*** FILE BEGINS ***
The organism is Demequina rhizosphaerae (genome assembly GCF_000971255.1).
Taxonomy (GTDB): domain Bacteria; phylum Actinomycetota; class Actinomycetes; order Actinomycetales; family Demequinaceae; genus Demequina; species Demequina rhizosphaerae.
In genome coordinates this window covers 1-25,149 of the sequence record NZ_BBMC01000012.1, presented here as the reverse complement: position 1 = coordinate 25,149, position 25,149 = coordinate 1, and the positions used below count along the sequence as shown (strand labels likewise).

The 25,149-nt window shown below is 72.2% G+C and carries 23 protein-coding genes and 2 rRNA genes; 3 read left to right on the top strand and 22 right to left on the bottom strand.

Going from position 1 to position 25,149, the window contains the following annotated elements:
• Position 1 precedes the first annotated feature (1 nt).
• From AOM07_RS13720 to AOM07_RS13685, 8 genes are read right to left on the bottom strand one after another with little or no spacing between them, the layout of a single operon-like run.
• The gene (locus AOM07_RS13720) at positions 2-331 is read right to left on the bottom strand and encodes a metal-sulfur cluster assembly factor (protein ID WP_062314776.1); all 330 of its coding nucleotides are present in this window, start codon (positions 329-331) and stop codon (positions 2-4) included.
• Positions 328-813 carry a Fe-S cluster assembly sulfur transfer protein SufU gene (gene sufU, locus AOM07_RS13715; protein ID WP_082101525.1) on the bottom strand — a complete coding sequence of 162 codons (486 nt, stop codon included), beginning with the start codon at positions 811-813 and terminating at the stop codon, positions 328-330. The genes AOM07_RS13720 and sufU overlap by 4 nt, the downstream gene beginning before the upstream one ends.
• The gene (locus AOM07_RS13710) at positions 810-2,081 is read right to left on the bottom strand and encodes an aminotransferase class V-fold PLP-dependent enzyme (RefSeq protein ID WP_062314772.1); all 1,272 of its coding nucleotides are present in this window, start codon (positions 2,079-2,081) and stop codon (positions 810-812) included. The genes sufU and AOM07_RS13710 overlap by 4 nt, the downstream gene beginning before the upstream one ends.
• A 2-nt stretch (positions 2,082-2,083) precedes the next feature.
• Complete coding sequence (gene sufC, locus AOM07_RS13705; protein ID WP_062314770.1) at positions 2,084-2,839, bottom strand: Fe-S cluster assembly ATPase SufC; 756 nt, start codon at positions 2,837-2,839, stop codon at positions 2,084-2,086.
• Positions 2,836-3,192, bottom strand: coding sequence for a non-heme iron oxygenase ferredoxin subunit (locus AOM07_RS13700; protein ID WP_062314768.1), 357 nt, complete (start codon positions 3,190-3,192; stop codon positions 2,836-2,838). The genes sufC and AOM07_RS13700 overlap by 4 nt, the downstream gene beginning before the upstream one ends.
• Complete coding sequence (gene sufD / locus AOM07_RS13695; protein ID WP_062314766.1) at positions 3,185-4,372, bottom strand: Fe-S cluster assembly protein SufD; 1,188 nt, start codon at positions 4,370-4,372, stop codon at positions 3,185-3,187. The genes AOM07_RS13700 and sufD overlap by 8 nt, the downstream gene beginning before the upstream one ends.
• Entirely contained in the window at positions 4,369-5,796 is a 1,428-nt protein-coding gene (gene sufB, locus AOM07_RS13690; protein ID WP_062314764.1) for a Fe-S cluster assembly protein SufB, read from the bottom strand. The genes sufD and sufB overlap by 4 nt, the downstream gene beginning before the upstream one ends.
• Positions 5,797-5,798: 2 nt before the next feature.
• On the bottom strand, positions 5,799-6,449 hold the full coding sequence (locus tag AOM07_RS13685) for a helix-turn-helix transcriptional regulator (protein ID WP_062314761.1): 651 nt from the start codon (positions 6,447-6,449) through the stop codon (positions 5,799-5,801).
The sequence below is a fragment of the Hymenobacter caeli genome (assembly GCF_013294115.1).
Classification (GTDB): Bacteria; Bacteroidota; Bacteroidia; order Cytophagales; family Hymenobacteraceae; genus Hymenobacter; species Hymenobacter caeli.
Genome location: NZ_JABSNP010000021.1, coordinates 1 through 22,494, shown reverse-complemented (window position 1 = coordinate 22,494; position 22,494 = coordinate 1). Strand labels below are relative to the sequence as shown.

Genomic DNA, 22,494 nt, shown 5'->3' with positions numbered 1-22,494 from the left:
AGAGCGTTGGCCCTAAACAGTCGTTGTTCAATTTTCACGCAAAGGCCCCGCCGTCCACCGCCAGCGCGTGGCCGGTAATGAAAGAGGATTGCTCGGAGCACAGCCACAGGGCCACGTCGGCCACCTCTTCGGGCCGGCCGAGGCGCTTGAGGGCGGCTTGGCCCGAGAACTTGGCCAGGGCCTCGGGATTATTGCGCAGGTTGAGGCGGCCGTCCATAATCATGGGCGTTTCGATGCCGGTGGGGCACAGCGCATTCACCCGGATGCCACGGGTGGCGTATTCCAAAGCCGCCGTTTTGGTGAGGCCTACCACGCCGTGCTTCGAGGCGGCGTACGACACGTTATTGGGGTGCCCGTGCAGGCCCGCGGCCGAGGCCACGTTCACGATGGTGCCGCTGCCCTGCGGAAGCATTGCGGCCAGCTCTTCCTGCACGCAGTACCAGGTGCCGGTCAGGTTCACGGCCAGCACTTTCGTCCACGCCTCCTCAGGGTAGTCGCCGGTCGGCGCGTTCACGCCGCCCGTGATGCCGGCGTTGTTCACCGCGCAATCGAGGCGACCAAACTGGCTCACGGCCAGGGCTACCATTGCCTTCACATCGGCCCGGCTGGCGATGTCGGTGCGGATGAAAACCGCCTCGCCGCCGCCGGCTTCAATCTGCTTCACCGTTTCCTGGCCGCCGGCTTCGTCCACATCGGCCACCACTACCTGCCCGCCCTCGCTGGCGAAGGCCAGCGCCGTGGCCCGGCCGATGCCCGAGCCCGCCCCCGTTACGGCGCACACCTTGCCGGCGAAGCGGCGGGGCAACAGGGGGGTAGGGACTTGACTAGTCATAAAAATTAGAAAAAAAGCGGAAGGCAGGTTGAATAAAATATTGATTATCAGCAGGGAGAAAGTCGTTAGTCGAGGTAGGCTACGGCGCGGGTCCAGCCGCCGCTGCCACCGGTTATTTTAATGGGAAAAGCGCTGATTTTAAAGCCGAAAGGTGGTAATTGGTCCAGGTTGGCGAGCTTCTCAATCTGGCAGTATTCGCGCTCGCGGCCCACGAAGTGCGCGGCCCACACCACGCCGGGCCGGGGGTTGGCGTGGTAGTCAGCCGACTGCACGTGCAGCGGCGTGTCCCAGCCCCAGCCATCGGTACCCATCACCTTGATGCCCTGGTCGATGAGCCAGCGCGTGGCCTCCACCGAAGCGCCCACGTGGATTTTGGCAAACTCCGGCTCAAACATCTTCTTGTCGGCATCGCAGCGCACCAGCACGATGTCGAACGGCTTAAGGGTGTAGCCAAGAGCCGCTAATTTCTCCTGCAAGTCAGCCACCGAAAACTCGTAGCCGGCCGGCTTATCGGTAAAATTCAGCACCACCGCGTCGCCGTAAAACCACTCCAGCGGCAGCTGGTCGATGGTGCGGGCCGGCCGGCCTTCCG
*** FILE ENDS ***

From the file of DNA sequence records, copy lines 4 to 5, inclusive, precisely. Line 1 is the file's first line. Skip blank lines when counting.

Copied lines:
The 25,149-nt window shown below is 72.2% G+C and carries 23 protein-coding genes and 2 rRNA genes; 3 read left to right on the top strand and 22 right to left on the bottom strand.

Going from position 1 to position 25,149, the window contains the following annotated elements: